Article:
The curriculum was considered appropriate for home economics, career education, business education,cooperative education, and other occupational areas.

One important feature is a lesson on federal legislation supporting work and family life, making students aware of the effects of public policy and preparing them for advocacy roles as citizens (Vocational Education Journal 1989).


The Career Center at Florida State University infused work-family information into an existing career planning course. The experiential exercises dealing with sex roles, marriage and family, and career planning were integrated within a conceptual framework based on systems theory.

More recognition of dual career issues and awareness of family and work responsibilities were apparent after the course (Gerken, Reardon, and Bash 1988). If people manage to get through high school and college without learning critical skills for balancing work and family, there is still hope. The curriculum developed by the Minnesota Vocational Education Work and Family Institute has been adapted for technical institute and community college classrooms and workplace seminars. Customized seminars for other businesses improved morale, team spirit, and efficiency and led two corporations to sponsor working parent resource centers in Minneapolis and St. Paul that offer reference materials,consultation, and classes (Vocational Education Journal 1989).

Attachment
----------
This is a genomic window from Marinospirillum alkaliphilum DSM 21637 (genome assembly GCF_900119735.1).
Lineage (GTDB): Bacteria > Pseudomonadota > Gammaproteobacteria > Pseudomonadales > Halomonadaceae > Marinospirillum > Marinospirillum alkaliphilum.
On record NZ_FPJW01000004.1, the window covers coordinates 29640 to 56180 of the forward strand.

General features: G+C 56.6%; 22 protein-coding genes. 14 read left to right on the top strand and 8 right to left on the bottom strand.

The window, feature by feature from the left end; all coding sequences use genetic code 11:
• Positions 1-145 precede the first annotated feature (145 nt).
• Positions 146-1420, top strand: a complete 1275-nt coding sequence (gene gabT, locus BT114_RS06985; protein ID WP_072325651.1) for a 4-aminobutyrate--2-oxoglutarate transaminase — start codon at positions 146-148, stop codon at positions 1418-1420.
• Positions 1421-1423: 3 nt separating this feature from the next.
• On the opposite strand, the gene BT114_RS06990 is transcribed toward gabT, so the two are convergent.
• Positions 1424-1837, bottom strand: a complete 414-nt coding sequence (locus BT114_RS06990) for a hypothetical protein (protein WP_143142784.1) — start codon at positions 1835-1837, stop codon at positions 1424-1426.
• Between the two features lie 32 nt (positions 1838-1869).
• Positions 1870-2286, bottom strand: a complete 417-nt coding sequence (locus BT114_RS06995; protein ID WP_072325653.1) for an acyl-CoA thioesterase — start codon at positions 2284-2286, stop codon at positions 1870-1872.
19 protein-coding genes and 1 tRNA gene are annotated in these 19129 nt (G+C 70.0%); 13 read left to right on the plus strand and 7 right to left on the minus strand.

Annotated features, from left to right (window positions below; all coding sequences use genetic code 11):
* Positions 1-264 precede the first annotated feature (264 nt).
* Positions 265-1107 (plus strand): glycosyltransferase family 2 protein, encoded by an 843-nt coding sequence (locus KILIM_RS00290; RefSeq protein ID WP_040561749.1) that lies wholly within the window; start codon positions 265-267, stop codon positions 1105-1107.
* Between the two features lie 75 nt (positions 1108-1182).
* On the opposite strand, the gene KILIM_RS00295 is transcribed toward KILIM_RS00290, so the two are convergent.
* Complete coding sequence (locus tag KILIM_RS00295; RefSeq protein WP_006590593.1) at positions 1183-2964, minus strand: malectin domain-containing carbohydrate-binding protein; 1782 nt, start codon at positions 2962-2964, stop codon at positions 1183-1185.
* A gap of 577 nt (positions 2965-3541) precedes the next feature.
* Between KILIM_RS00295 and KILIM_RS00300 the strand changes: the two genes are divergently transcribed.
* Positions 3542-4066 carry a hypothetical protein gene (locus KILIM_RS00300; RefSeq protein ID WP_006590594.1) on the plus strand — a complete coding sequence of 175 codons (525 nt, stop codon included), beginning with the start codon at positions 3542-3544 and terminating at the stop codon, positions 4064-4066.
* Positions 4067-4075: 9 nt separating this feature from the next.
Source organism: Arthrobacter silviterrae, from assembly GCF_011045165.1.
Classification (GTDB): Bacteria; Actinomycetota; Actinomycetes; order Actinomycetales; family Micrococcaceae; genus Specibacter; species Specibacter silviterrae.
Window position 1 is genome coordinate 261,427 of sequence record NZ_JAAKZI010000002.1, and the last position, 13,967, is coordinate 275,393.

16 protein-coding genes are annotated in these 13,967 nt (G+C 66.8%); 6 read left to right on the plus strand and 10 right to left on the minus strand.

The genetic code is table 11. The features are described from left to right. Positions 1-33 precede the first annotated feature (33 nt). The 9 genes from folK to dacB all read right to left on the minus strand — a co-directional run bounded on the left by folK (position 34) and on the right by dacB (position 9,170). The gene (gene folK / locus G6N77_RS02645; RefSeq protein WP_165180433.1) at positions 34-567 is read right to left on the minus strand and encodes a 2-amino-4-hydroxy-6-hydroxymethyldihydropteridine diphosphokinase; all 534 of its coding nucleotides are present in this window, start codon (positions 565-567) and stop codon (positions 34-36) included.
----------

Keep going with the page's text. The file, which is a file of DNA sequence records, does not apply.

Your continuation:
Work and family roles are both central to the personal identity and life experiences of adults. Educators, employers, and society can all help individuals harmonize those roles in their lives. Supportive educational strategies, employment practices, and

public policies are those that enhance opportunities for children to develop well, expand opportunities for men to carry out their role in the family, and increase opportunities for women to participate fully in the labor force and society (Voydanoff 1984). The benefits of successfully combining work and family roles for individuals, employers, and society include the following:

Improved quality of life and mental health

Greater individual contributions to the well-being of society

Increased productivity

A wider pool of competent employees, averting projected labor shortages

Better employee morale and less turnover

More aware and informed citizens who can exert constructive influence on public and private institutions

A more holistic upbringing for children